Robert Menasse about Ursula Singer

Werke "Stunde Null", "Spiegelreise" und "Cameo"

It really is not that easy to write something about yourself. For this reason, it is not only important but also quite pleasant for artists, when friends and fans of their art express how much they enjoy it.

A very good example for this fact is the following text that the Austrian writer Robert Menasse has written about the artist Ursula Singer, who will, among others, be featured in our exhibition “caratart Episode 2″:

“It is always very hard to explain why paintings TELL us something and what they tell us – for that reason, they are paintings and not texts. Specialists have words to explain paintings, but these words have a dialectic problem: They can explain SINGULARITY (art, in fact), but as a specialist you are more or less required to mass-produce this singularity and to hence create a sea of singularity, because finding unique words for only one unique artist simply doesn’t make you a specialist. I chose this introduction for one simple reason: to underline that I am not a specialist or an expert. I do not possess these magic words that would allow me to expertly explain why your paintings speak to me. Nonetheless, I have words to express my feelings and words to explain my reactions when something touches me (which is hard enough by itself). And I can also try to give an answer when something is said to me, even though this offer to communicate might not be one of words but rather come from a painting. Well, your paintings SPEAK to me in the best sense of the word. That is certainly not everything, but it is already quite a lot.

And your paintings touch me. It really is that way.

Since I have understood what is happening, I can also SAY, I can hence find WORDS, to explain why the communication with your paintings stimulates me, challenges me: these paintings perceive the world in a QUESTIONING MANNER, and where we have usually already forgotten how to ask questions, because we mistake being accustomed to something for understanding it, you insert small puzzles, fractures into your paintings that underline the need to ask questions – under-“line” in the very sense of the word. For example, the painting featuring mother and child at the beach – it remains a puzzle why an army of horsemen is emerging from the painting. You can spend a long time looking at the painting, as it is definitely not an easy puzzle, but after some time it becomes more and more apparent that this is just the way it has to be, that there is no happiness without any threat, all right – but why the horsemen? Well, you could also reflect on this for quite some time, and I could hack away at the keyboard for an hour, until the conclusion is reached that the Blue Rider has turned black now, has descended into the gloom of the repressed (what might also be a bit of an over-interpretation, but this is also something a painting has to achieve: to allow for over-interpretation!) etc. Or the portrait that has had to squeeze itself into a square but still has managed to extend its own boundaries by not accepting them… Bound, but at the same time without boundaries – this allows for the opportunity to communicate with the depicted human, it doesn´t overtax me while also not demanding too little from me, because it is apparent: this is neither an idiot nor a hero, it is a human being.”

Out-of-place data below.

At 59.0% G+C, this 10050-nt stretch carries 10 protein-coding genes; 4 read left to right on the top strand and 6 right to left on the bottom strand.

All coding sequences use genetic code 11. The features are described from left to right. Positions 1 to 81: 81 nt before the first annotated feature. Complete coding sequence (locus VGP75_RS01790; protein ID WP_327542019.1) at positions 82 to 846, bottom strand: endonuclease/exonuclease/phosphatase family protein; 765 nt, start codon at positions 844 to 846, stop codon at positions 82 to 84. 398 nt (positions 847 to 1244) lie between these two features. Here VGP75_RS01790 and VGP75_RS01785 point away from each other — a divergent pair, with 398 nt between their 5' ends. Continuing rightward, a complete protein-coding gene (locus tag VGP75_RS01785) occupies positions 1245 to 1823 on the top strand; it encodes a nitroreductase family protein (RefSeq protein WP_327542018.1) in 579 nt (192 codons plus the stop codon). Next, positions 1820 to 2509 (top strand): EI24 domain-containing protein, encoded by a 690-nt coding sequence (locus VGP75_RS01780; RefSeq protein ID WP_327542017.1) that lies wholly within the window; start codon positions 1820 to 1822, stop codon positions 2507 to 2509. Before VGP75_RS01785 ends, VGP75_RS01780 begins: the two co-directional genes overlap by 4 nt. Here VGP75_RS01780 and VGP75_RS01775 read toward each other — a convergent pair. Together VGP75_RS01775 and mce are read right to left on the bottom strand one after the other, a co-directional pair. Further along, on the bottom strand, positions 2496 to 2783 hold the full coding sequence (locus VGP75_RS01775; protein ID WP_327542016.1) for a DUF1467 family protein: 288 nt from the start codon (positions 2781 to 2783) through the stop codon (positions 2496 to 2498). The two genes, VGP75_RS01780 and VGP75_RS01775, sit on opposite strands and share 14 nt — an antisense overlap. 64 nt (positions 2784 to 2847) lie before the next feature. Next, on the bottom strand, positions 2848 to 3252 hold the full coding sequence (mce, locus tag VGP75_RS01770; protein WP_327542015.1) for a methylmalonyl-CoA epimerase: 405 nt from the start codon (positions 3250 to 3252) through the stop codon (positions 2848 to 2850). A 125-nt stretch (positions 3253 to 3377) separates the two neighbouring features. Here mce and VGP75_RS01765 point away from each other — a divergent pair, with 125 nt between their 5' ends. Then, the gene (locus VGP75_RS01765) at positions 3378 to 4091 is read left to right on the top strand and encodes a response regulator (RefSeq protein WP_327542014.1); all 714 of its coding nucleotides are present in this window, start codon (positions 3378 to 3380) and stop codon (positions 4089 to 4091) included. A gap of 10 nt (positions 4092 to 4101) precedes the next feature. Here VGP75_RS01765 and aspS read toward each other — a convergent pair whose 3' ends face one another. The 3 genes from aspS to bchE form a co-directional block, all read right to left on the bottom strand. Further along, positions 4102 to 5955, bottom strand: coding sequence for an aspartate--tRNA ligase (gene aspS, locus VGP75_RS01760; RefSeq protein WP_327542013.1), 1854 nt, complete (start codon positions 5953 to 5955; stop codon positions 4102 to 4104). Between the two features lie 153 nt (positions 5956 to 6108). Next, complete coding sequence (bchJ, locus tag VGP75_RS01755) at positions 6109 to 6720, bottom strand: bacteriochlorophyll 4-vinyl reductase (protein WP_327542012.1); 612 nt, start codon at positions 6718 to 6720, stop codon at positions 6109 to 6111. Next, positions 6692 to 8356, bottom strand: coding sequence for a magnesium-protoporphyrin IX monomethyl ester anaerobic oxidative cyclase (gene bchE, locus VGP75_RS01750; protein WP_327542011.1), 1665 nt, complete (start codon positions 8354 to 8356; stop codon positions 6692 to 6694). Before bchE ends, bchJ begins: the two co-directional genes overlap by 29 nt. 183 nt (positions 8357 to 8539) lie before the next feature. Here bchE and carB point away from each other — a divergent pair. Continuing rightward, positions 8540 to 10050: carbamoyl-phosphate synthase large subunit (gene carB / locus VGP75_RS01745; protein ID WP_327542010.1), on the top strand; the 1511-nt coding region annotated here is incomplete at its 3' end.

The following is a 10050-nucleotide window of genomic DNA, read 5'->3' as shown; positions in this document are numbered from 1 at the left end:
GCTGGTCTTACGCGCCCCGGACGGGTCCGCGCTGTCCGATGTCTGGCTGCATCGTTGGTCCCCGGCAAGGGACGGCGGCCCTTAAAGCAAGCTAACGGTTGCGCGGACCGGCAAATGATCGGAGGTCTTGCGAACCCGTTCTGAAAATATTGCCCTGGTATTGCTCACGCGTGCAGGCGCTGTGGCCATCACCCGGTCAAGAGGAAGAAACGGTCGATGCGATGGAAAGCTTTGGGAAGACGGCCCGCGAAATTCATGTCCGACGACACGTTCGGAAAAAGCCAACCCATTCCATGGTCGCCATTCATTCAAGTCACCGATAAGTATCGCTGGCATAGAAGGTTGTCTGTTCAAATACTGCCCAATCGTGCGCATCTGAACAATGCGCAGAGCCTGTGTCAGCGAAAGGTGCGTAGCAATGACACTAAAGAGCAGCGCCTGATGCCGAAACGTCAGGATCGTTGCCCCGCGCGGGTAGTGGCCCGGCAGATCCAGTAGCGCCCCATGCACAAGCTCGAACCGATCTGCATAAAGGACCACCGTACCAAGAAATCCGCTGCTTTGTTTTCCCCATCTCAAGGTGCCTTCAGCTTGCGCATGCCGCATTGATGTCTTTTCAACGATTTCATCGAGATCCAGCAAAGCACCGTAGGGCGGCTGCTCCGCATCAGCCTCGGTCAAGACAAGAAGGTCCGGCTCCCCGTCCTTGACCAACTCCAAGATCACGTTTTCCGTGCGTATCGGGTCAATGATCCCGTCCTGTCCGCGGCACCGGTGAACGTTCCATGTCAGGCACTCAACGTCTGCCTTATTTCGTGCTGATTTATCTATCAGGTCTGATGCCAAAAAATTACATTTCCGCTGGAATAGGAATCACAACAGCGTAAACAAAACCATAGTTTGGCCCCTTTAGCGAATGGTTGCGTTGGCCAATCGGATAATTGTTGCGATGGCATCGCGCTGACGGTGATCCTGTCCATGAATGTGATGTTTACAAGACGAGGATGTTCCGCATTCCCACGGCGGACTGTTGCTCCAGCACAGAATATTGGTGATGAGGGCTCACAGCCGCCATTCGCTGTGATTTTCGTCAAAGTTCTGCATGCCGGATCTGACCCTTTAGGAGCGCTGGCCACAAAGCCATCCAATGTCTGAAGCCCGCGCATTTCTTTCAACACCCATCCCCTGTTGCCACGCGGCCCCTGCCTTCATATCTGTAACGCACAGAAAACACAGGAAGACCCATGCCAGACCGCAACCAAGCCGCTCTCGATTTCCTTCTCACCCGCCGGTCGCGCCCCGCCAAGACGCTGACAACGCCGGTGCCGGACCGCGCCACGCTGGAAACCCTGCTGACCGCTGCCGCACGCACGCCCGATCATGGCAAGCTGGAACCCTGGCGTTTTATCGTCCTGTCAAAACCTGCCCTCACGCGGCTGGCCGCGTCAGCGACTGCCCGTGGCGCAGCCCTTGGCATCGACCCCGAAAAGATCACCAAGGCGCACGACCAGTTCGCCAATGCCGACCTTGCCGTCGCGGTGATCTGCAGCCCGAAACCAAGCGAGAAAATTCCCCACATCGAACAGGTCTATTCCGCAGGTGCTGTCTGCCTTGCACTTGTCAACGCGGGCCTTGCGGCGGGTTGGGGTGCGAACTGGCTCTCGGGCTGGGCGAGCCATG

The Austrian writer Robert Menasse about Ursula Singer, February 2012

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